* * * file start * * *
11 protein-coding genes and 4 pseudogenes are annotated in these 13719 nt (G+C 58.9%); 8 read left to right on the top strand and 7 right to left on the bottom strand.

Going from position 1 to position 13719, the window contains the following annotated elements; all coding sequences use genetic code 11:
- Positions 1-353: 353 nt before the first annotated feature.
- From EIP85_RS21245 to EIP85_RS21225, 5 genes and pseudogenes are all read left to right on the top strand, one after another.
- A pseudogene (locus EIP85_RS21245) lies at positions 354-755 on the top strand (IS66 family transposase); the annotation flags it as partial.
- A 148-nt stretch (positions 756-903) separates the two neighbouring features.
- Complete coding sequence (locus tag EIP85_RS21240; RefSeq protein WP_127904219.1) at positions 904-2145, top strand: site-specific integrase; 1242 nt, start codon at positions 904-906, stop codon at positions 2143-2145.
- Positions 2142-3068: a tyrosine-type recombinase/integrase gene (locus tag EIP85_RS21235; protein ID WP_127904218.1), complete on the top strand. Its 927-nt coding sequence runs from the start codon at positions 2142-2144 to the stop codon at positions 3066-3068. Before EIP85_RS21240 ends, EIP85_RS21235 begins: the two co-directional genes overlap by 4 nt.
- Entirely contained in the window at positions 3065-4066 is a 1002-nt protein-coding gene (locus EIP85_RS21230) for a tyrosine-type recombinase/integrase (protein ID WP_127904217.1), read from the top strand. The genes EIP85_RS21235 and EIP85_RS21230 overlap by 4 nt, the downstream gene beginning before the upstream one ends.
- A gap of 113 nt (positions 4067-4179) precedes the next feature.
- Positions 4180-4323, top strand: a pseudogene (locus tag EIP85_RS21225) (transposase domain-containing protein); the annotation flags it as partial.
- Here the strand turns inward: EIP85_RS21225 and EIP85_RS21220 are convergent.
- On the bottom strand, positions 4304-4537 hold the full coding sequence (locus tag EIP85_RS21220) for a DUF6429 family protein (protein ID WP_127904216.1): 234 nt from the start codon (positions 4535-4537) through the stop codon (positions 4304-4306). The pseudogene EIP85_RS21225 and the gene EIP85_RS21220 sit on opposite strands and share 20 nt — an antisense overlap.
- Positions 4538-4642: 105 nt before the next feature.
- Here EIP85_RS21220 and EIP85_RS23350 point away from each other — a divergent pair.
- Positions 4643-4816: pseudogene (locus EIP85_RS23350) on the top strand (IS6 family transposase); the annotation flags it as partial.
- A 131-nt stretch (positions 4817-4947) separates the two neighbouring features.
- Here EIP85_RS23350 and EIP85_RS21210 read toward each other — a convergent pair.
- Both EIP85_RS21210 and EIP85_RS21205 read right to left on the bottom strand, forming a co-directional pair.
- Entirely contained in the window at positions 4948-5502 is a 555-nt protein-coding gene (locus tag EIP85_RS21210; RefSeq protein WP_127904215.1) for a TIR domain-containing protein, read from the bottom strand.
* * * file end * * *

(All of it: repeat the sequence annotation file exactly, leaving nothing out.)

11 protein-coding genes and 4 pseudogenes are annotated in these 13719 nt (G+C 58.9%); 8 read left to right on the top strand and 7 right to left on the bottom strand.

Going from position 1 to position 13719, the window contains the following annotated elements; all coding sequences use genetic code 11:
- Positions 1-353: 353 nt before the first annotated feature.
- From EIP85_RS21245 to EIP85_RS21225, 5 genes and pseudogenes are all read left to right on the top strand, one after another.
- A pseudogene (locus EIP85_RS21245) lies at positions 354-755 on the top strand (IS66 family transposase); the annotation flags it as partial.
- A 148-nt stretch (positions 756-903) separates the two neighbouring features.
- Complete coding sequence (locus tag EIP85_RS21240; RefSeq protein WP_127904219.1) at positions 904-2145, top strand: site-specific integrase; 1242 nt, start codon at positions 904-906, stop codon at positions 2143-2145.
- Positions 2142-3068: a tyrosine-type recombinase/integrase gene (locus tag EIP85_RS21235; protein ID WP_127904218.1), complete on the top strand. Its 927-nt coding sequence runs from the start codon at positions 2142-2144 to the stop codon at positions 3066-3068. Before EIP85_RS21240 ends, EIP85_RS21235 begins: the two co-directional genes overlap by 4 nt.
- Entirely contained in the window at positions 3065-4066 is a 1002-nt protein-coding gene (locus EIP85_RS21230) for a tyrosine-type recombinase/integrase (protein ID WP_127904217.1), read from the top strand. The genes EIP85_RS21235 and EIP85_RS21230 overlap by 4 nt, the downstream gene beginning before the upstream one ends.
- A gap of 113 nt (positions 4067-4179) precedes the next feature.
- Positions 4180-4323, top strand: a pseudogene (locus tag EIP85_RS21225) (transposase domain-containing protein); the annotation flags it as partial.
- Here the strand turns inward: EIP85_RS21225 and EIP85_RS21220 are convergent.
- On the bottom strand, positions 4304-4537 hold the full coding sequence (locus tag EIP85_RS21220) for a DUF6429 family protein (protein ID WP_127904216.1): 234 nt from the start codon (positions 4535-4537) through the stop codon (positions 4304-4306). The pseudogene EIP85_RS21225 and the gene EIP85_RS21220 sit on opposite strands and share 20 nt — an antisense overlap.
- Positions 4538-4642: 105 nt before the next feature.
- Here EIP85_RS21220 and EIP85_RS23350 point away from each other — a divergent pair.
- Positions 4643-4816: pseudogene (locus EIP85_RS23350) on the top strand (IS6 family transposase); the annotation flags it as partial.
- A 131-nt stretch (positions 4817-4947) separates the two neighbouring features.
- Here EIP85_RS23350 and EIP85_RS21210 read toward each other — a convergent pair.
- Both EIP85_RS21210 and EIP85_RS21205 read right to left on the bottom strand, forming a co-directional pair.
- Entirely contained in the window at positions 4948-5502 is a 555-nt protein-coding gene (locus tag EIP85_RS21210; RefSeq protein WP_127904215.1) for a TIR domain-containing protein, read from the bottom strand.